This technique’s about a decade old, but a lot of people still aren’t using it, and I can’t help but suspect that can only be because they didn’t know about it yet, so let’s revisit:
You have a GMail account, right? Or else Google for Domains? Suppose your email address is firstname.lastname@example.org… did you know that also means that you own:
You have a practically infinite number of GMail addresses. Just put a plus sign (+) after your name but before the @-sign and then type anything you like there, and the email will still reach you. You can also insert as many full stops (.) as you like, anywhere in the first half of your email address, and they’ll still reach you, too. And that’s really, really useful.
When you’re asked to give your email address to a company, don’t give them your email address. Instead, give them a mutated form of your email address that will still work, but that identifies exactly who you gave it to. So for example you might give the email address email@example.com to Amazon, the email address firstname.lastname@example.org to Twitter, and the email address email@example.com to… that other website you have an account on.
Why is this a clever idea? Well, there are a few reasons:
- If the company sells your email address to spammers, or hackers steal their database, you’ll know who to blame by the email address they’re sending to. I’ve actually caught out an organisation in this way who were illegally reselling their mailing lists to third parties.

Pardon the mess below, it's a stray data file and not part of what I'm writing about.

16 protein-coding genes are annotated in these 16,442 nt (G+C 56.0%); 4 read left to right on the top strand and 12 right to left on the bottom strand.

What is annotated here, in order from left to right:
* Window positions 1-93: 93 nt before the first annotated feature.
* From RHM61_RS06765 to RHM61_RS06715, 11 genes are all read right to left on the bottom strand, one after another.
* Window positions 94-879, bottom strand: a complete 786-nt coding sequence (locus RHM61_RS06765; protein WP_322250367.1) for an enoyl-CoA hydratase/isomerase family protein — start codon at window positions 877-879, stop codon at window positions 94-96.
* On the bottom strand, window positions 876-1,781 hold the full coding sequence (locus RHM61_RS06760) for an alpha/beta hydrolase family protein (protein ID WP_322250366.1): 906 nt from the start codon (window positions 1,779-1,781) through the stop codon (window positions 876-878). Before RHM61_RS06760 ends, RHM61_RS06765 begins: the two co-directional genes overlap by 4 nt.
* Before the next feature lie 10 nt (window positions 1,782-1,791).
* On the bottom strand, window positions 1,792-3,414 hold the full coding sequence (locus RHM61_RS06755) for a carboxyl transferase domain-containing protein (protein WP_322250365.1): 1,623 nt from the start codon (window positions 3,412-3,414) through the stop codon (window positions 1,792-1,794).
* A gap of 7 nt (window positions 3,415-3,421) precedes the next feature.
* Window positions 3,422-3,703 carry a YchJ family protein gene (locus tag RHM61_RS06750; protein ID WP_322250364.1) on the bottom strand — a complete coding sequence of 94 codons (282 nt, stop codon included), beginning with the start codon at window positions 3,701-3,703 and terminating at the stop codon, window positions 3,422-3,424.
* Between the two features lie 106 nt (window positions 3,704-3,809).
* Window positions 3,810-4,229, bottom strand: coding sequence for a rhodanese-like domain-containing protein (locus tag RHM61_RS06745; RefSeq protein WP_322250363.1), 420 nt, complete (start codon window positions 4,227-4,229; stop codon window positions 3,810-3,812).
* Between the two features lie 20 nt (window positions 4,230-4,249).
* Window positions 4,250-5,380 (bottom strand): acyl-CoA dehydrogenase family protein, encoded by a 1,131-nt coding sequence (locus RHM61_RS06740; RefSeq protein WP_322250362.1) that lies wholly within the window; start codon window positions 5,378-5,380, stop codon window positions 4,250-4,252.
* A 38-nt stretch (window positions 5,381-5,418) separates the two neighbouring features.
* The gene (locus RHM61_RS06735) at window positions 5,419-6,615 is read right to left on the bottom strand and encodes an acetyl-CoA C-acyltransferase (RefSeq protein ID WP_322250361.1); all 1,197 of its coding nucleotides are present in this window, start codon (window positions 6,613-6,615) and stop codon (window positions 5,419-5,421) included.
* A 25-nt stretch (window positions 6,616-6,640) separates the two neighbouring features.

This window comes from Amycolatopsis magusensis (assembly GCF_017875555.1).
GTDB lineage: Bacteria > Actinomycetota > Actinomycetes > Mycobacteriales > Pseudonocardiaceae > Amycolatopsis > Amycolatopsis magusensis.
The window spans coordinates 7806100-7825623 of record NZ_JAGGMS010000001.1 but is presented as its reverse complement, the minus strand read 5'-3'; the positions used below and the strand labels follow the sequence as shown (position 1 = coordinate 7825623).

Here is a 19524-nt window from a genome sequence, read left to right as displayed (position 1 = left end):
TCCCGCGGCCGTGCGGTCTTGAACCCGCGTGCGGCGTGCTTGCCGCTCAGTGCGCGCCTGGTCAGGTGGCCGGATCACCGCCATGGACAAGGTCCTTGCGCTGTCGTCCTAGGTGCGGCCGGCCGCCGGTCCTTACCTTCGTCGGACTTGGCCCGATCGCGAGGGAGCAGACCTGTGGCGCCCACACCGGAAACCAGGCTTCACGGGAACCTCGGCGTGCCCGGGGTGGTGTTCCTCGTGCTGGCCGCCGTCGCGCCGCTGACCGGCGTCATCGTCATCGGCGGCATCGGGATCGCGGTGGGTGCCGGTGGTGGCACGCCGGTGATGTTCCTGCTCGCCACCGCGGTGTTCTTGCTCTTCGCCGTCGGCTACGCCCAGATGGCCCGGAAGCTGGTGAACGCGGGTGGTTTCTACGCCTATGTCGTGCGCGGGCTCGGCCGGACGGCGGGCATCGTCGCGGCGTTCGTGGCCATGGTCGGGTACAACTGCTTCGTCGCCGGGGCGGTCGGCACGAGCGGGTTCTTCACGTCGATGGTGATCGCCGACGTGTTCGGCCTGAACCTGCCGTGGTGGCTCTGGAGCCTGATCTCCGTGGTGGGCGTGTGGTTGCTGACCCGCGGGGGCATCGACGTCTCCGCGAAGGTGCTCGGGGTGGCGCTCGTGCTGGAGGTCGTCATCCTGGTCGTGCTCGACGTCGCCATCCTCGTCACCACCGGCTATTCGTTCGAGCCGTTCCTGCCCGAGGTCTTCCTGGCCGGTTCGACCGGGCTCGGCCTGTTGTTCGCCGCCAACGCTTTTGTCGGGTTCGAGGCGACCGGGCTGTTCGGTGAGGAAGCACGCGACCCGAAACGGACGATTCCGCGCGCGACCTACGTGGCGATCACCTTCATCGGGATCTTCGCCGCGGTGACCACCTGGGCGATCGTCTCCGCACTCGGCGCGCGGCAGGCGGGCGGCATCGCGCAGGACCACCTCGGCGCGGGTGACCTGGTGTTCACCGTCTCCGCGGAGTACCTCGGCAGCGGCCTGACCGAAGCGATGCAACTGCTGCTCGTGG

- If you start getting unwanted mail from somebody (whether because spammers got the email or because you don’t like what the company is sending to you), you can easily block them. Even if you can’t unsubscribe or just because they make it hard to do so, you can just set up a filter to automatically discard anything that comes to that email address in future.
- If you feel like organising your life better, you can set up filters for that, too: it doesn’t matter what address a company sends from, so long as you know what address they’re sending to, so you can easily have filters that e.g. automatically forward copies of the mortgage statement that come to firstname.lastname@example.org to your spouse, or automatically label anything coming to
email@example.com with the label “Shopping”.
- If you’re signing up just to get a freebie and you don’t trust them not to spam you afterwards, you don’t need to use a throwaway: just receive the goodies from them and them block them at the source.
I know that some people get some of these benefits by maintaining a ‘throwaway’ email address. But it’s far more-convenient to use the email address you already have (you’re already logged-in to it and you use it every day)! And if you ever do want a true ‘throwaway’, you’re generally better using Mailinator: when you’re asked for your email address, just mash the keyboard and then put @mailinator.com on the end, to get e.g. firstname.lastname@example.org. Copy the first half of the email address to the clipboard, and then when you’re done signing up to whatever spammy service it is, just go to mailinator.com and paste into the box to see what they emailed you.
A handful of badly-configured websites won’t accept email addresses with plus signs in them, claiming that they’re invalid (they’re not). Personally, when I come across these I generally just inform the owner of the site of the bug and then take my business elsewhere; that’s how important it is to me to be able to filter my email properly! But another option is to exploit the fact that you can put as many dots in (the first part of) your GMail address as you like. So you could put d…email@example.com in and the email will still reach you, and you can later filter-out emails to that address. I’ll leave it as an exercise for the reader to decide how to encode information about the service you’re signing up to into the pattern and number of dots that you use.
Go forth and avoid spam.